•  German: Adverb‎ (neut.), Umstandswort‎ (neut.), Nebenwort‎ (neut.), Zuwort‎ (neut.), dated: Adverbium‎ (neut.), dated, rare: Zeitnebenwort‎ (neut.)
  •  Cantonese: 副詞‎, 副词‎ (fu3 ci4)
  •  Gujarati: ક્રિયાવિશેષણ‎ (kriyāviśeṣaṇ)
  •  Interlingua: adverbio‎
  •  Macedonian: прилог‎ (masc.)
  •  Franco-Provençal:
  •  Indonesian: adverbia‎
  •  Khmer: គុណកិរិយា‎, កិរិយាសព្ទវិសេសន៍‎
  •  Quechua: hinarimana‎
  •  Bengali: ক্রিয়া-বিশেষণ‎
  •  Kazakh: шылау‎, үстеу‎
  •  Zulu: isandiso‎ 
  •  Korean: 부사‎ (副詞‎)
  •  Lingala: lilandi‎
  •  Czech: příslovce‎ (neut.)
  •  Ukrainian: прислі́вник‎ (masc.)
  •  West Frisian: bywurd‎ (neut.)
  •  Malay: adverba‎
  •  Mandarin: 副詞‎, 副词‎ (fùcí)
  •  Hebrew: תאר הפעל‎
  •  Belarusian: прысло́ўе‎ (neut.)
  •  Kashubian: przësłówk‎ (masc.)
  •  Romanian: adverb‎ (neut.)
  •  Thai: กริยาวิเศษณ์‎, วิเศษณ์‎
  •  Mongolian: дайвар үг‎
  •  Faroese: hjáorð‎ (neut.)
  •  Tatar: рәвеш‎
  •  Volapük: ladvärb‎, (obsolete) ladvelib‎
  •  Lithuanian: prieveiksmis‎
  •  Nahuatl: cauhtic‎
  •  Tagalog: pang-abay‎

What are interrogative adverb examples?

An example of an interrogative adverb can be used in many different contexts in the English language. Trying to use a word or literary technique in a sentence is one of the best ways to memorize what it is, but you can also try making flashcards or quizzes that test your knowledge. Try using this term of the day in a sentence today! The following examples of interrogative adverbs from Grammar Monster and EF can help get you started incorporating this tool into your everyday use. Try to use the term interrogative adverbs today or notice when someone else is using an interrogative adverb.

  •  How can you eat a freezer full of pizzas in one evening?
  •  How long is left until the end of the film?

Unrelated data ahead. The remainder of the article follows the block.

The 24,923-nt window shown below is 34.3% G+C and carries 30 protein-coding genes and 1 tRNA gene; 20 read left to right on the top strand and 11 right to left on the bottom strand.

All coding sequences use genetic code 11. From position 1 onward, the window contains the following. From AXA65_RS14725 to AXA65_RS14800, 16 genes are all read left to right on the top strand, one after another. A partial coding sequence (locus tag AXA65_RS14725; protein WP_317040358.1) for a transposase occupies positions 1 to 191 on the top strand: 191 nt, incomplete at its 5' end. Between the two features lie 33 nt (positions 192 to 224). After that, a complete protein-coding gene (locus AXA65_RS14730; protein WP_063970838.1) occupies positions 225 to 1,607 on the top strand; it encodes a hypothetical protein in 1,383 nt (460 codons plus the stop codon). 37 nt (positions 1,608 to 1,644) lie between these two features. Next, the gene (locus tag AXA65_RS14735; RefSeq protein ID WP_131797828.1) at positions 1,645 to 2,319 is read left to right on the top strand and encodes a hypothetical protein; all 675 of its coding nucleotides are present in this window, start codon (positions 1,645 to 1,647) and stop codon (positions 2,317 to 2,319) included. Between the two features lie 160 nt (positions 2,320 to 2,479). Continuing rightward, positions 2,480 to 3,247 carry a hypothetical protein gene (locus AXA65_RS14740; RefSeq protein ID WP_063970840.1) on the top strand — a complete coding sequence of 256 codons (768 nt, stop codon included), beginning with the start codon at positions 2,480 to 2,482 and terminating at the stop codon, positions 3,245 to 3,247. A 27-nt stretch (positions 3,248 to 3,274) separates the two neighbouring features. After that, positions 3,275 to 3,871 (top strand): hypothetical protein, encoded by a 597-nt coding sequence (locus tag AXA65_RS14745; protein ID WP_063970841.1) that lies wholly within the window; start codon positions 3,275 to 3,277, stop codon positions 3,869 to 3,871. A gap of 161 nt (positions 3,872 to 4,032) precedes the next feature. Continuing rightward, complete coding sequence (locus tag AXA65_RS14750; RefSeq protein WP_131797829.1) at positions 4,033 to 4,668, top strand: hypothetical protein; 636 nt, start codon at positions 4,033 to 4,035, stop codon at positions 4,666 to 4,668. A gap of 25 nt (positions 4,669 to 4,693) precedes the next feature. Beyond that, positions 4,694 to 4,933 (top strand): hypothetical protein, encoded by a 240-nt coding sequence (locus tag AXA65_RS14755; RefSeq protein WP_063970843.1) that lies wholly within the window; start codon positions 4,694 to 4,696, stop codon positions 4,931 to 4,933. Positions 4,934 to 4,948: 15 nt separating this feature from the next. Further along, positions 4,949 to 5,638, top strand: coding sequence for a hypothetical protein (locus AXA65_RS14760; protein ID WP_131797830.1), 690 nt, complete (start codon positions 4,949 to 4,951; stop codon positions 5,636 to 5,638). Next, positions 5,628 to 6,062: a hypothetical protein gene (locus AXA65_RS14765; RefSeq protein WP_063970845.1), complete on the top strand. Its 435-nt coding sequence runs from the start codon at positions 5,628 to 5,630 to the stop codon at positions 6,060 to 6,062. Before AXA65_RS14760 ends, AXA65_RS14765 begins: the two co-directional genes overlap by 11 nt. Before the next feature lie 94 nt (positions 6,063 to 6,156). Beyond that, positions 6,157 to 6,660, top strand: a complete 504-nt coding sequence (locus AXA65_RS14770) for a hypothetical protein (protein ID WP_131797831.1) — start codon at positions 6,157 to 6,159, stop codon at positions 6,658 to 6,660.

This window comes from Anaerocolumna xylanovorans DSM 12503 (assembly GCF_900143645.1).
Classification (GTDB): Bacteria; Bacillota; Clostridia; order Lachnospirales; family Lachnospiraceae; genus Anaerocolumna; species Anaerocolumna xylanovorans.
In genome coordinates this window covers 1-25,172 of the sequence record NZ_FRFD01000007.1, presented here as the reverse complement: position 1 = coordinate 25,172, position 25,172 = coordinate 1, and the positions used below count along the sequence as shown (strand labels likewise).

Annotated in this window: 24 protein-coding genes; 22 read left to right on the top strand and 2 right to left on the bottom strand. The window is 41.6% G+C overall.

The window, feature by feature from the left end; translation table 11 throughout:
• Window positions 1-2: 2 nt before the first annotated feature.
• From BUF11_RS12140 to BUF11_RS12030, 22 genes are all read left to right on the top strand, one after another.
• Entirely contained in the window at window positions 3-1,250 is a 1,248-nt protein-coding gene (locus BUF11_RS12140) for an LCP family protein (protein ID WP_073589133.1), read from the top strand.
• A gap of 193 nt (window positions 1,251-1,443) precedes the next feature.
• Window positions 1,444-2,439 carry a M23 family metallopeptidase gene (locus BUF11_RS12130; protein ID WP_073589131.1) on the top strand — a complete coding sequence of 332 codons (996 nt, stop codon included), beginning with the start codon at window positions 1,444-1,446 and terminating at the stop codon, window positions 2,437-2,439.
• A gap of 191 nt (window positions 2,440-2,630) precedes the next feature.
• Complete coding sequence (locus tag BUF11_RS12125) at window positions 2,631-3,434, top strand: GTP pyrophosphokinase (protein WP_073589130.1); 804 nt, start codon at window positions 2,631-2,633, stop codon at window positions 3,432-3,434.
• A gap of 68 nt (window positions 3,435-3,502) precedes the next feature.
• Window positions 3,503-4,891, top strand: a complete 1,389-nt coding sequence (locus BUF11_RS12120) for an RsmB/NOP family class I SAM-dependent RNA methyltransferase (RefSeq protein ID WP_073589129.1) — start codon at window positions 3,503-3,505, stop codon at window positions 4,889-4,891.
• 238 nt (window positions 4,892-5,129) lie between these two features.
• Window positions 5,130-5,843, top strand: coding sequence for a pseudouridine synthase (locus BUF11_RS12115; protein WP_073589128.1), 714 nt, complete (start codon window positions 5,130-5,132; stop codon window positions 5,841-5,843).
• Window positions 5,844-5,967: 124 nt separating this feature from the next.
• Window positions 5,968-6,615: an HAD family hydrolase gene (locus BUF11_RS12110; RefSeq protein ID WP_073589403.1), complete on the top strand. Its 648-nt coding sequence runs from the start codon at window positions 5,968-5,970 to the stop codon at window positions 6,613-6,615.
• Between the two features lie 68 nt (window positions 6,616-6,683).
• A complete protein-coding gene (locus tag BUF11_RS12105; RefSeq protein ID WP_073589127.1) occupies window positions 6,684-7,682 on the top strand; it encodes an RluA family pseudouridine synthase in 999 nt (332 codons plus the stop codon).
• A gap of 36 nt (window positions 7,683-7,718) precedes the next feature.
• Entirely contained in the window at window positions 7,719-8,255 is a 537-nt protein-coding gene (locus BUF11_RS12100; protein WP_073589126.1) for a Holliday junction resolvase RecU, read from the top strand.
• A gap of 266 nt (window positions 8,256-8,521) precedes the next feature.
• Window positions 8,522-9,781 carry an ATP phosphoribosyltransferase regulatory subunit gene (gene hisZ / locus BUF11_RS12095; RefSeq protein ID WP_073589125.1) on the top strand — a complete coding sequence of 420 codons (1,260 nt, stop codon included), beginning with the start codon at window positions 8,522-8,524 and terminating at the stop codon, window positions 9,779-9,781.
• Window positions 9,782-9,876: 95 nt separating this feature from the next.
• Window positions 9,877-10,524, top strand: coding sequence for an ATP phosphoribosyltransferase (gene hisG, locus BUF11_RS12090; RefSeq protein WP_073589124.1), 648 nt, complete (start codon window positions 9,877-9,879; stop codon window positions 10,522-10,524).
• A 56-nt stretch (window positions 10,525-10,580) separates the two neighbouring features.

•  Where is the cinema?
  •  Where do crayfish spend their winters?
  •  When are you going to grow up?
  •  How tall are you?
  •  Why are there empty beer bottles in the garden?
  •  How do you start the car?
  •  How can I get to your house?
  •  Why are you watching this film again?   
  •  Where is my passport? In the drawer.
  •  Where is your sister?
  •  How are you? I’m fine.
  •  How much coke have you got left?
  •  When will this film end?
  •  How quickly can you read this?
  •  How old is your house?
  •  How complicated can this get?
  •  Why is the garden in such a mess?
  •  Why are you watching this film again?
  •  How often do you come to the cinema?
  •  How many people are coming to the party?
  •  Why do they call it rush hour when nothing moves? (Actor Robin Williams)
  •  How many sweets have you eaten?
  •  How quickly can you get home?
  •  Where is the line between soup and cereal?
  •  Why are you so late? There was a lot of traffic.
  •  How did you make this sauce?
  •  How loudly does your brother scream?
  •  How much more coke are you going to drink?
  •  When does the train arrive? At 11:15.
  •  How much flour do I need?
  •  How angry is mother?
  •  How often do you go to London?
  •  How much are these tomatoes?
  •  When was the last time you found something you wish you hadn’t?

Overall, there are many types of interrogative adverb including interrogative adverb of time, interrogative adverbs of place and interrogative adverbs that refer to a degree of an attribute or frequency. These sentences end in a question mark often.


  1. Interrogative adverbs | EF 
  2. adverb: meaning, origin, translation | Word Sense 
  3. Overview of French Interrogative Adverbs | Thought Co 
  4. Interrogative Adverbs | What Are Interrogative Adverbs? | Grammar Monster